Prosciutto. Parmigiano. Prosecco. There are certain words that just recall Italy. But when it comes to the last one, the love for it is often coupled with a justified confusion.
Say “Prosecco” to someone, and the image that will come to their mind is a chalice of golden, bubbly liquid, sipped on a terrace in Italy. It’s relaxation in a glass.
But ask them, “What is Prosecco, exactly?” and you might get something like, “It’s Italian Champagne.” Yes, it’s a sparkling white wine produced in Italy. However, we can go further. Always wanted to know what makes prosecco prosecco? We’ve prepared this guide for your next trip to Italy—or your local wine store.
What is Prosecco and where does it come from?
When talking about any wine, we have to take three things into account: grapes, terroir and method of production. After all, a French Burgundy and an Oregon pinot both use the same grape (pinot noir), just cultivated in wildly different environments and processed in different ways.
Prosecco is a white wine from northeast Italy, specifically the Veneto and Friuli Venezia Giulia regions. It’s made from the glera grape, whose origin is in neighboring Slovenia. In fact, the name “Prosecco” comes from the eponymous village, located near the border of the two countries, whose name in Slovenian is Prosek. The glera may be supplemented with small quantities of other white grapes, like pinot grigio, but at least 85 percent must be glera.
While Prosecco is most famous as a vino spumante (sparkling wine), it doesn’t necessarily need to be. It can also be frizzante (slightly bubbly), or even tranquillo (no bubbles). For our purposes here, we’ll mostly be talking about prosecco spumante. It has a characteristic crispness and freshness of flavor, ever-so-slightly tart and fragrant, a whitish-yellow color, and 11 percent alcohol—about a point less than traditional champagne.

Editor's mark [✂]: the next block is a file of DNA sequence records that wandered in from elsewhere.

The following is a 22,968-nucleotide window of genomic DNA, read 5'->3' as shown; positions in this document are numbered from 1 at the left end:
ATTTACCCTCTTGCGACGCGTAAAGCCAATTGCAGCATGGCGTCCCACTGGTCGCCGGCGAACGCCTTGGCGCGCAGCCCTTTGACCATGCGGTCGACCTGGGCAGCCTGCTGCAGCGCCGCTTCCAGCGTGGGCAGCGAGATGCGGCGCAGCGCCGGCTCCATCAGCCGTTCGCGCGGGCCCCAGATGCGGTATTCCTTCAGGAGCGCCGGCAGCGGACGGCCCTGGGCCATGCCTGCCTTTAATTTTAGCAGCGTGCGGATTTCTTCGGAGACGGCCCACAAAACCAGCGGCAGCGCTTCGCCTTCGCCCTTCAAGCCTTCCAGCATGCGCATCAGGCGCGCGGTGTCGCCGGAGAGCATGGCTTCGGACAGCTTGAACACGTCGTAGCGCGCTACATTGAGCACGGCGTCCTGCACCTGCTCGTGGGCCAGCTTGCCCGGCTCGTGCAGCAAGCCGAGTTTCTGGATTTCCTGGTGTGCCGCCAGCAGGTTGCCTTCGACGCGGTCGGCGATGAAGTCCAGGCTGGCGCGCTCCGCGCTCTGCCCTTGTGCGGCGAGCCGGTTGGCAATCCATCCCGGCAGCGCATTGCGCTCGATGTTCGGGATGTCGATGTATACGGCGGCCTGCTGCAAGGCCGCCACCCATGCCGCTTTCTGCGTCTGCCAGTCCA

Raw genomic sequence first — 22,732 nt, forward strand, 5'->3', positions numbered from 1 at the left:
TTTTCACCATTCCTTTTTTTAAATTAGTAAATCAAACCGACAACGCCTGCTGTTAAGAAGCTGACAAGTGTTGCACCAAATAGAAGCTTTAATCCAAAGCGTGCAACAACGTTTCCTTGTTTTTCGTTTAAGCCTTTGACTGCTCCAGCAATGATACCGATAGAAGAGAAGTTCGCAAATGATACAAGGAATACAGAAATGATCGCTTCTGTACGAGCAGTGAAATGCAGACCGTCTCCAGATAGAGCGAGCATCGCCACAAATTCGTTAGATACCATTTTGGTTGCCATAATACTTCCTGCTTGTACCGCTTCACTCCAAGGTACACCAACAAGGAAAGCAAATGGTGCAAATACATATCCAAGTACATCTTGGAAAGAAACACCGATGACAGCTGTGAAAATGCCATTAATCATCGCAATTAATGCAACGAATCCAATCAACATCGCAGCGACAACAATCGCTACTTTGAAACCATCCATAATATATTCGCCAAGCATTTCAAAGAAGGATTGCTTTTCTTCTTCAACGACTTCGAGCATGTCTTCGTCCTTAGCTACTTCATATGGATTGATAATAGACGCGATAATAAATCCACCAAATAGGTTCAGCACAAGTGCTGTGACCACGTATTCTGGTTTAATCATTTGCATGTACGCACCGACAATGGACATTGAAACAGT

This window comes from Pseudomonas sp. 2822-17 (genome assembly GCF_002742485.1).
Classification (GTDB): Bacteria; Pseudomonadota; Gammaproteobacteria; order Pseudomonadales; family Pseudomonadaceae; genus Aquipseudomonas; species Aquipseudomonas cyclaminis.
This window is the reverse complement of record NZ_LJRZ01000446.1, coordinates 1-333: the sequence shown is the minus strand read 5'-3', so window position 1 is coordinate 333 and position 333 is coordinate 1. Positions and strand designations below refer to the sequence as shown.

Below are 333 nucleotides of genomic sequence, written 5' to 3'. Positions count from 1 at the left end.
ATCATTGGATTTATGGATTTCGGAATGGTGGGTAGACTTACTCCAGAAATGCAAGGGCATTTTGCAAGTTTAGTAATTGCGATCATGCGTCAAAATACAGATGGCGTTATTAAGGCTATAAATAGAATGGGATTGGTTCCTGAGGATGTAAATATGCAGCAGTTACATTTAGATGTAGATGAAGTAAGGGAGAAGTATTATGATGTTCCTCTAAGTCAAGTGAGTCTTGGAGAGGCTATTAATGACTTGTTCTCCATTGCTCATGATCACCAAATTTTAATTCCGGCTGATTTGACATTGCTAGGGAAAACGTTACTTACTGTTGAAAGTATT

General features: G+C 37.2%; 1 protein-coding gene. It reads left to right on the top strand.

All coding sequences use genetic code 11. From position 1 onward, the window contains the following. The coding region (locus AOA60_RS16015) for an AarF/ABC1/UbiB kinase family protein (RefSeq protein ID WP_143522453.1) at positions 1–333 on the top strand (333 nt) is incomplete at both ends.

One of the draws of Prosecco is its cost and availability. This mainly comes from its production method, called the Martinotti, or “tank” method. When making true Champagne, for example, the base white wine is fermented again in the individual bottle, and undergoes a series of mechanical and chemical processes to promote re-fermentation and preserve the bubbles. This is laborious and can take years (which is why Champagne is so expensive). Most Prosecco, however, uses the Martinotti method, where big batches of base wine are fermented in pressurized steel tanks for only around 30 days, before being bottled.
What’s up, DOC?
“Prosecco” has become a shorthand for any sparkling white wine from Italy. However, as similar as Prosecco and, say, Franciacorta are in taste and appearance, true “Prosecco” is a separate thing. It all comes down to two acronyms: DOC and DOCG.
DOC stands for Denominazione di Origine Controllata, or “Denomination of Certified Origin.” DOC is an official designation of the Italian government. This means that the given wine is entirely produced in the required region, using the required grapes and techniques. (The commonly seen DOP is basically the same thing, just applied to foodstuffs like cheese.)